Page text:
Richard Absalom, analyst for consumer impact technology at Ovum, says companies need to accept the reality that workers generally are going to use tablets for their jobs, even if companies are not providing them: “The message for businesses is that people will be bringing tablets in anyway, whether you have planned for it or not.”
Absalom believes some workers can be more productive with tablets, and cites retail workers and field engineers as examples. There are also some niche usages where tablets can replace paper – for pilots or doctors for example – and this will drive some enterprise deployments.
For other organizations, deployments will be more limited because they are reluctant to spend money on an extra device. But that doesn’t mean companies will get the benefits of tablet-touting staff without any of the costs – businesses still will have to invest in the software and skills needed to manage these devices.
Research firm Ovum found in Europe that 17.6 percent of employees it surveyed had been provided tablets by their employers, up from 12.5 percent last year. Of workers who personally owned tablets and were not provided them by employers, some 66.7 percent used their personal tablet at work.
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“The prospect of using cloud services is often particularly attractive for smaller organizations and startups,” according to IT pundit and former healthcare CIO Brien Posey, writing in SearchCloud Computing.
“In the case of a smaller organization, the use of cloud services provides access to enterprise-class hardware and fault-tolerant features that would otherwise be unaffordable,” he says. “Similarly, startups benefit from cloud services because they can get their operations running quickly without having to invest in on-premises data center resources.”
“As an organization contemplates the risks and benefits of cloud migration, it is important to keep in mind that cloud migrations are not an all-or-nothing proposition,” he adds. “Organizations do not have to go ‘all in’ with cloud migrations. In most cases, it will make sense to move certain services to the cloud while continuing to operate others on-premises.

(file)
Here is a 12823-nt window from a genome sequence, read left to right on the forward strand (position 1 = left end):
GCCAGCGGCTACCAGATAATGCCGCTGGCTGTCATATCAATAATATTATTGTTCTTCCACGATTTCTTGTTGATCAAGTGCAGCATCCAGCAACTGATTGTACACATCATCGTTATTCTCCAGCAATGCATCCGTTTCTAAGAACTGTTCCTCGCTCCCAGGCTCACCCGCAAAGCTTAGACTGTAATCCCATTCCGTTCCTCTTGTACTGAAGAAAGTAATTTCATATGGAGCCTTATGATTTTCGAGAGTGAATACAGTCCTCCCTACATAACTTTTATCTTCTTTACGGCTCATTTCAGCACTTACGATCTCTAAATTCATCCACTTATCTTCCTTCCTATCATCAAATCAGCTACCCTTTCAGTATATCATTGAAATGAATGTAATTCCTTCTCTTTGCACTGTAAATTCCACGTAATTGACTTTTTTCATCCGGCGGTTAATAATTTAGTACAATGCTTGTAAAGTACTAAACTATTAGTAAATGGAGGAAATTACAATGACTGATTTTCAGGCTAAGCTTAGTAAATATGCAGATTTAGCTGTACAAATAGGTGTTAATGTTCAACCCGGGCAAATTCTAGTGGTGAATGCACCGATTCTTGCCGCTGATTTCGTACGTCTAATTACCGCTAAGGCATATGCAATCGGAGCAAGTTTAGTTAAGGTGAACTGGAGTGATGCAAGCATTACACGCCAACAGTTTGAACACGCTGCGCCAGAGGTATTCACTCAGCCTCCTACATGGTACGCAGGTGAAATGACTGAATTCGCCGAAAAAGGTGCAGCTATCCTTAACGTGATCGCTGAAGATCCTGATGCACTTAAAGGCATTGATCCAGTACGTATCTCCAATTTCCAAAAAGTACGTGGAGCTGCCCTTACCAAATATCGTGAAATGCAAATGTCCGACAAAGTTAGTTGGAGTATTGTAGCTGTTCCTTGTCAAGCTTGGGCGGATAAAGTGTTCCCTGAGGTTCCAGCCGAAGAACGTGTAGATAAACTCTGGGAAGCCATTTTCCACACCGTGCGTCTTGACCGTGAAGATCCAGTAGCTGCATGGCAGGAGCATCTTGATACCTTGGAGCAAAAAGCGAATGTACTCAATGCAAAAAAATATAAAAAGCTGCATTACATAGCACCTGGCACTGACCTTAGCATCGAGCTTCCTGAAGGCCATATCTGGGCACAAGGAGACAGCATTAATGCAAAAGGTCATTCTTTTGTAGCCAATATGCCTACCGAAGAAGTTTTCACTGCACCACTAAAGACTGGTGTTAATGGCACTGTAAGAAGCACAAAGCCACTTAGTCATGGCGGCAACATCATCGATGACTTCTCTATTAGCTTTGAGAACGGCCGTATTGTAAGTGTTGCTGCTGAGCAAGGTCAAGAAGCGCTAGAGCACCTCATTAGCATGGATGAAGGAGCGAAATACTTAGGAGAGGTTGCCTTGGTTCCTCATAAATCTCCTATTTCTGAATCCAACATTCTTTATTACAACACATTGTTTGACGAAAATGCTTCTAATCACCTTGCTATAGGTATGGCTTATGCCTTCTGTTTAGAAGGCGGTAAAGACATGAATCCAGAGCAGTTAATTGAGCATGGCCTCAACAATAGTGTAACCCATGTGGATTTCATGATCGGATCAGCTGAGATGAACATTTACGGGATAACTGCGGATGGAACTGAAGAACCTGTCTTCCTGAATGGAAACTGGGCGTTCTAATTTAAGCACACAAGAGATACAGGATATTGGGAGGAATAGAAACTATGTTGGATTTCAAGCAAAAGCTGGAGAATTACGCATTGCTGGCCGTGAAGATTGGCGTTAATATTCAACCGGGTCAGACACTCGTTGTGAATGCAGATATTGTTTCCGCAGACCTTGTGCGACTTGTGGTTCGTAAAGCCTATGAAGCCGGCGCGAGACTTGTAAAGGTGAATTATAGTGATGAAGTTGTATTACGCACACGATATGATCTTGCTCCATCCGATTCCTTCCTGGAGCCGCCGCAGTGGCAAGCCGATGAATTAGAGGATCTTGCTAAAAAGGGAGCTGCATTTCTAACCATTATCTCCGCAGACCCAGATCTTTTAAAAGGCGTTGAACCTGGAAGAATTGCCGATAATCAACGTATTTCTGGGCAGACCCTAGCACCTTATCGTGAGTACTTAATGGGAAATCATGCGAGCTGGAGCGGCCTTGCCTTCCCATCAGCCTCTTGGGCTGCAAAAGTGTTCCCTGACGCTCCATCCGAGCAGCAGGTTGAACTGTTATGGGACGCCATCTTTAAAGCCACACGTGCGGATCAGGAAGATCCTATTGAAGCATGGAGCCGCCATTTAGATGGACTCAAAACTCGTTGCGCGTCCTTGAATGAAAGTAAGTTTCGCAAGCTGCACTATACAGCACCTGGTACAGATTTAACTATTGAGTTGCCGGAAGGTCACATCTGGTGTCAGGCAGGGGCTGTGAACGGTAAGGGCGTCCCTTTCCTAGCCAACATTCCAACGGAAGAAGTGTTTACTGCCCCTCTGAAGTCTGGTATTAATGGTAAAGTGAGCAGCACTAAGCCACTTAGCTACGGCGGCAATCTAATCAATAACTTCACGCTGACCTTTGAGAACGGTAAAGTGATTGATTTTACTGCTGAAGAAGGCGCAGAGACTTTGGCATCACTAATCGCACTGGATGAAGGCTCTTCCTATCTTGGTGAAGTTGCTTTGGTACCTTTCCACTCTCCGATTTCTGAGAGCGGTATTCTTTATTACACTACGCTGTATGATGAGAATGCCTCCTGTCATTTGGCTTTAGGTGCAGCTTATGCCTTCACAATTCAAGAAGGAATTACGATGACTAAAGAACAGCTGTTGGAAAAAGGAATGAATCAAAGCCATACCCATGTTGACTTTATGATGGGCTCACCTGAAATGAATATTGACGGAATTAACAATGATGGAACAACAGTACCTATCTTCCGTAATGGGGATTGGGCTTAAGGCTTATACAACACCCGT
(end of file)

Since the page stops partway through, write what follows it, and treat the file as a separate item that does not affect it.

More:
Writing for Tech Decision Maker, Metalogix chief evangelist Christian Buckley warns how adopting new mobile or cloud platforms without adequate governance can have serious consequences.
“Some people equate governance with bureaucracy and hierarchical systems, but those perceptions often come from a lack of appreciation for the potential risks involved,” Buckley writes. “Governance is about checks and balances — supporting the tools and systems your end-users want, but in a way that is manageable and which follows defined protocols.”
He says a recent uSamp survey found that 41 percent of US mobile business users have relied on unsanctioned services to share or sync files. “And, 27 percent of mobile business users who ‘went rogue,’ reported immediate and direct repercussions, from lost business to expensive lawsuits and financial penalties amounting to $2 billion.”
“While most IT professionals understand these risks viscerally, some business users need to crash and burn before they are willing to adjust their risky behaviors, which is not a message your employer wants to hear,” he adds. “Luckily, there is another way: learning from the mistakes of others.”
The role of IT certainly is changing in most businesses, but there can still be a lingering stereotype of the arrogant and obstructive IT professional whose image is in need of an extreme makeover.
“Stereotypes likes these can limit effectiveness and make it difficult for your IT department to do its job,” warns Ilya Elbert, a longtime IT support specialist writing in Tech Decision Maker. “Improving the image of your IT department is not only beneficial to your employees, but also the company as a whole.”